I would have a short stay in Bayeux--only two nights-- and I was leaving by the 2:30 train that last afternoon, Friday, the 10th. I had planned to see Mont Saint Michel, a rocky hill of an island in the middle of a tidal flat along the coast between Bayeux and St. Malo. At its peak was an 8th-century monastery. Sometimes the island was connected to the mainland, sometimes it was surrounded on all sides by water. It was an ancient site that had survived the hundred years war and the Nazi's. I was not going to miss it! Mont Saint Michel was about an hour-and-a-half journey by shuttle. Unfortunately, Thursday's shuttle had been completely full when my travel agent called to make arrangements for me, and she was forced to book me on the tour for Friday. That meant I was at great risk of missing my train if I went. So, one of the first things I did upon arriving at the Churchill was to ask to change my reservation on the shuttle to Thursday. I was in luck! They now had room, and my reservation was changed to the next morning. I had to be ready to leave at 8:20a.m., so no lounging in bed!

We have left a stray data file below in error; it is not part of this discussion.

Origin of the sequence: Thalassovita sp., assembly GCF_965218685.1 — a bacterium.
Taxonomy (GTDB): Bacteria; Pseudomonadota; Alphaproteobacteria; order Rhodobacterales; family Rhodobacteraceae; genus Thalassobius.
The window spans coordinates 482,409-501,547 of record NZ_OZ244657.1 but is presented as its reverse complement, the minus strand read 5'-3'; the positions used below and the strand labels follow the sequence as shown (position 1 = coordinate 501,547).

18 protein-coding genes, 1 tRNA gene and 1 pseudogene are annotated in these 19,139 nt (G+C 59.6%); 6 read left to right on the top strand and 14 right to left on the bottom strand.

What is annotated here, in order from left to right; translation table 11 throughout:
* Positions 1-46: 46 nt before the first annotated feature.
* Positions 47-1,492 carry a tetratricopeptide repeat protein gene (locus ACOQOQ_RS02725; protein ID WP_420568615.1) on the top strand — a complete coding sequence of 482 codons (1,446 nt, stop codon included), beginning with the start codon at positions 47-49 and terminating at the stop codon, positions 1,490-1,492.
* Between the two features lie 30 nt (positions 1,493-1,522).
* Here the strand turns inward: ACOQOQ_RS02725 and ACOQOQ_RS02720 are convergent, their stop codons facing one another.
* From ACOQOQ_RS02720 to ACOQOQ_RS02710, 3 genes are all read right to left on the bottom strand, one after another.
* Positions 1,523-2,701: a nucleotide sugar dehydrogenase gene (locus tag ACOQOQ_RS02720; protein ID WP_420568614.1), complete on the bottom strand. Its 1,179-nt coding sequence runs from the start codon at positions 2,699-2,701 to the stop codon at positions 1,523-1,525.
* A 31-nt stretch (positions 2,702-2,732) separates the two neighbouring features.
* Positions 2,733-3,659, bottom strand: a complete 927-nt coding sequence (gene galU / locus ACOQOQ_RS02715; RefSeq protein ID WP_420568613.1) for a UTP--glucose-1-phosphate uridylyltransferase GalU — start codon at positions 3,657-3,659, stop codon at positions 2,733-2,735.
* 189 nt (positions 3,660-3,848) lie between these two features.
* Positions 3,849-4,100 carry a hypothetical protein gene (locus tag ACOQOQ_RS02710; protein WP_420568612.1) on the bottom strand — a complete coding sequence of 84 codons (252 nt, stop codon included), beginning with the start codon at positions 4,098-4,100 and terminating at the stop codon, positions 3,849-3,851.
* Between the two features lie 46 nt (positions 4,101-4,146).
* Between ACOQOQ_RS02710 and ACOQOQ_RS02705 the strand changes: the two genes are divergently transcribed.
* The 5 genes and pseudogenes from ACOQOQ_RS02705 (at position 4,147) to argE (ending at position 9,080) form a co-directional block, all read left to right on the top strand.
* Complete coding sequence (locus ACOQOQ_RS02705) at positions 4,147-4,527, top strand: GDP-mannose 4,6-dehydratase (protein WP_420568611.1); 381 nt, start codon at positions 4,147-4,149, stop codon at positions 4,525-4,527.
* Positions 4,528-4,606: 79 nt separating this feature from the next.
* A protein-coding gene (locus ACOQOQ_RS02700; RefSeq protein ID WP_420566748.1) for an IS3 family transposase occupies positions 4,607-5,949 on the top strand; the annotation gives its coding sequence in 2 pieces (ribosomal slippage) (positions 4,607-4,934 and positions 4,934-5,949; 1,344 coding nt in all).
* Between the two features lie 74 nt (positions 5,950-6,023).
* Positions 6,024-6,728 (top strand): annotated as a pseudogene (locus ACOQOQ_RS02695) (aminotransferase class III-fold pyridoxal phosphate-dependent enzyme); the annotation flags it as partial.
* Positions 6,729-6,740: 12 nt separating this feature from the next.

There was plenty of time left before dinner, so after changing my reservation with the clerk, I headed for the Tapestry museum. The Tapestry museum houses the famous Bayeux Tapestry which depicts the Battle of Hastings in 1066. During the battle, Duke William of Normandy, formerly Bill the Bastard, defeated King Harold of England and took the crown from him, becoming William I of England. There are many myths surrounding this tapestry, and some questions remain unanswered. But scholars believe that the tapestry was commissioned by Bishop Odo, William's half brother, and made in England by seamstresses or monks. It is not technically a tapestry because the design is not part of the woven fabric. The design was embroidered onto a woven piece of off-white linen. Some art historians now refer to it as the Bayeux Embroderie. The Bayeux tapestry is 230 feet long and 20 inches tall. It is the largest medieval tapestry of its kind to survive (panels of a Scandinavian embroidery using the same basic technique have been found dating from the 9th century and were likely the precursor of Anglo Saxon and Norman embroidery). The Bayeux Tapestry survived the Huguenot invasion of the 16th century, the French Revolution of the 18th century, and both the Nazi occupation and the Normandy Landing in the 1940s. It depicts, among other things, Haley's Comet, which helps date it to after 1066.